If you are on regular treatment your doctor may arrange for you to be able to collect your prescription without an appointment using a computerised system.
Please make your request in person, online or by handing in your repeat slip which must be ticked to show which items you wish to order. You can also make medication requests in writing by letter (with a stamped, addressed envelope) or by fax to: Rothwell (01536) 714189 or Desborough (01536) 763281 and allow at least two working days, excluding weekends and bank holidays before collection. We recommend submitting your request well before you run out of medication to allow for unforeseen delays. You can hand in your repeat medication requests up to 7 days prior to its next issue due date. We do not accept requests for prescriptions by telephone as this can lead to errors. Your medication will be reviewed regularly and you may be asked to see your doctor before further prescriptions are issued.
Please allow 48 hours for your repeat request to be actioned. This excludes weekends and bank holidays.
Rothwell Medical Centre and Desborough Surgery are pleased to be able to offer an online service to their patients with internet access for requesting their repeat medication.
This is in the format of a computerised system called SystmOnline and is available to use via home computers. To access this system patients are required to sign up via the practice reception to obtain their password and access authority. Please bring some identification when registering for this service (This will need to be photo ID, preferably a passport or driving licence, if you have neither of these please speak to the reception team).
You may occasionally wish to request a further supply of prescription-only medication, which has not been authorised for repeat prescription. You need to provide this request in writing. Please complete the following Non-Repeat Medication Request and either hand into reception or send using the details above. You can also make non-repeat prescription requests in person with the reception team by visiting the surgery. We will normally refuse to issue prescriptions for items you have not been issued before, or for items available from pharmacies or shops without prescription.
Extensive exemption and remission arrangements protect those likely to have difficulty in paying charges (NHS prescription and dental charges, optical and hospital travel costs). The NHS prescription charge is a flat-rate amount which successive Governments have thought it reasonable to charge for those who can afford to pay for their medicines. Prescription prepayment certificates (PPCs) offer real savings for people who need extensive medication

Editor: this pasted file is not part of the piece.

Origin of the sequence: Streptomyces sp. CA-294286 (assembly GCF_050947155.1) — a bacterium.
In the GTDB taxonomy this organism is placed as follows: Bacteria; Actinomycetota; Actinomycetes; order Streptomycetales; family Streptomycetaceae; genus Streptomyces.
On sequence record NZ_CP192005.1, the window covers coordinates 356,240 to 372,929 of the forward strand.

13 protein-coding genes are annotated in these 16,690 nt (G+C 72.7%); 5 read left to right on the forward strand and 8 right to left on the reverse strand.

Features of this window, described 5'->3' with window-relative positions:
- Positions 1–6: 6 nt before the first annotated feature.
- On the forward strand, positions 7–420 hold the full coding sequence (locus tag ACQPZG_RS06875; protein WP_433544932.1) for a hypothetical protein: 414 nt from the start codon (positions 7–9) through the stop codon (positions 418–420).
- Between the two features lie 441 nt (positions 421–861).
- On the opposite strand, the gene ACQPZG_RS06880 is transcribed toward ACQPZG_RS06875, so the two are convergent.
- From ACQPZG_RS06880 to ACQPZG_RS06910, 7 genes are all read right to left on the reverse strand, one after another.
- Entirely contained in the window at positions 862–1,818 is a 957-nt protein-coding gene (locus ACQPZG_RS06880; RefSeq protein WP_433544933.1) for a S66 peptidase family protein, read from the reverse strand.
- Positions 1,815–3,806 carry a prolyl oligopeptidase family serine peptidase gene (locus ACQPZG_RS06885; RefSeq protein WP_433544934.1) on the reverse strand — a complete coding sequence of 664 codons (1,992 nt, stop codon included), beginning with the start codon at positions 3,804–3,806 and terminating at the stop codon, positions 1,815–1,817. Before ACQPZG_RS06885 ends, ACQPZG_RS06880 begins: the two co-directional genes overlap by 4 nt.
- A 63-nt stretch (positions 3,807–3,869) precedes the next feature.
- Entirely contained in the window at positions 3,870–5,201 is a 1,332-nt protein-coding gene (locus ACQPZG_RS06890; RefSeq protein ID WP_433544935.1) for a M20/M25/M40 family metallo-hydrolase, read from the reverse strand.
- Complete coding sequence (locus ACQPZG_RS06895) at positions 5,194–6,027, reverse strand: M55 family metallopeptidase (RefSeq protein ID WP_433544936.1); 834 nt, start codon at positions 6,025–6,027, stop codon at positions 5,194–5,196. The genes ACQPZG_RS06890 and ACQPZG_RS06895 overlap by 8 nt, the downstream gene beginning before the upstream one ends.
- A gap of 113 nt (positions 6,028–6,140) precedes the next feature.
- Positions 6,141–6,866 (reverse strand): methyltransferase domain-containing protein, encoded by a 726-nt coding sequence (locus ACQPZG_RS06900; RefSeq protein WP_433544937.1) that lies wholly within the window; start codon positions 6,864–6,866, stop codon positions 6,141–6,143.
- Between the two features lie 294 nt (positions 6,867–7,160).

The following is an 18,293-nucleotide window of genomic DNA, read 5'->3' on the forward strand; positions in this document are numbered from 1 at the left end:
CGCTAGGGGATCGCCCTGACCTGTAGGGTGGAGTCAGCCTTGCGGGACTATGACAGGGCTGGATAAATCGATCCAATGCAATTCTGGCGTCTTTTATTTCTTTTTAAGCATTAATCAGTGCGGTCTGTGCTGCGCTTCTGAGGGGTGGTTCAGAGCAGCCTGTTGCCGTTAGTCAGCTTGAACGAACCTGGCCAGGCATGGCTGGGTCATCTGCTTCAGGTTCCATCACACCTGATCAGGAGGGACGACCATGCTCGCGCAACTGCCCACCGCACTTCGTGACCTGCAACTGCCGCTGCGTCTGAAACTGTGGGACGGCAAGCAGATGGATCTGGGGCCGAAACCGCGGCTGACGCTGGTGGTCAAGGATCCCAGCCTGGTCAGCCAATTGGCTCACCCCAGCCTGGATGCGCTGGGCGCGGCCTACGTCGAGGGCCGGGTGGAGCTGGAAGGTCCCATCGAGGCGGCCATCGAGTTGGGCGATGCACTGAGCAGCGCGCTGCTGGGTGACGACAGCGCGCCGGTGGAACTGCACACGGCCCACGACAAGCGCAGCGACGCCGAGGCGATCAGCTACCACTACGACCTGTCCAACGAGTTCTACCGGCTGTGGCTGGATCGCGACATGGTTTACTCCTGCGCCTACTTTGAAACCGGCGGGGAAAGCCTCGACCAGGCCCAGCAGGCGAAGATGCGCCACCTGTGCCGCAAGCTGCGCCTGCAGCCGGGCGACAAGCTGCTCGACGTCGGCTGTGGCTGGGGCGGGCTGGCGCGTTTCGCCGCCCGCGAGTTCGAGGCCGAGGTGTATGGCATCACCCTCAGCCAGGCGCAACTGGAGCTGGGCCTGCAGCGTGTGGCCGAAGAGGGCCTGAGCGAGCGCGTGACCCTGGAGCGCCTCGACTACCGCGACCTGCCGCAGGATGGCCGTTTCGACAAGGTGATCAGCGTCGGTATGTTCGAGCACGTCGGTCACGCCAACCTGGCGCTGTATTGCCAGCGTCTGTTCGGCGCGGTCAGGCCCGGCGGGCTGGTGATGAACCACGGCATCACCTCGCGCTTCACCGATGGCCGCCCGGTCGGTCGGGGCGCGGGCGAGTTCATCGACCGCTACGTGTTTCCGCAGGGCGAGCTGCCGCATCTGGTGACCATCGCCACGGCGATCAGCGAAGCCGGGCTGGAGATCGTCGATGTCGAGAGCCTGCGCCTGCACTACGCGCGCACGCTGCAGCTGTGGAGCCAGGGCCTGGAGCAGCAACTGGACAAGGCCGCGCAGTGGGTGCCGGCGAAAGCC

These charges apply in England only. In Northern Ireland, Scotland and Wales prescriptions are free of charge.
If you will have to pay for four or more prescription items in three months, or more than 14 items in 12 months, you may find it cheaper to buy a PPC.
There is further information about prescription exemptions and fees on the NHS website
Following an extensive public consultation exercise, NHS England (NHSE) medicines which are available to buy in a pharmacy or supermarket (over the counter) will no longer be routinely prescribed for the following conditions:
For information on how these conditions are treated, look up your condition here.
The NHS has been spending around £136 million a year on prescriptions for medicines that can be bought over the counter, such as paracetamol.
By reducing the amount it spends on OTC medicines, the NHS can give priority to treatments for people with more serious conditions, such as cancer, diabetes and mental health problems.
Pharmacists can give clinical advice and help you choose the most appropriate treatment. If your symptoms suggest it’s more serious, they’ll ensure you get the care you need. You can by over the counter medications for the common illnesses listed above.
Your local pharmacy team can tell you how long to expect the symptoms of your condition to last. If they haven’t improved after this time or you start to feel a lot worse, you should:
In some cases, you can still get prescriptions for medicines used to treat these conditions. You may still be prescribed a medicine for a condition on the list if:
GPs, nurses or pharmacists will also generally no longer prescribe probiotics and some vitamins and minerals. You can get these from eating a healthy, varied and balanced diet, or buy them at your pharmacy or supermarket.
More information is available on the NHS England website here
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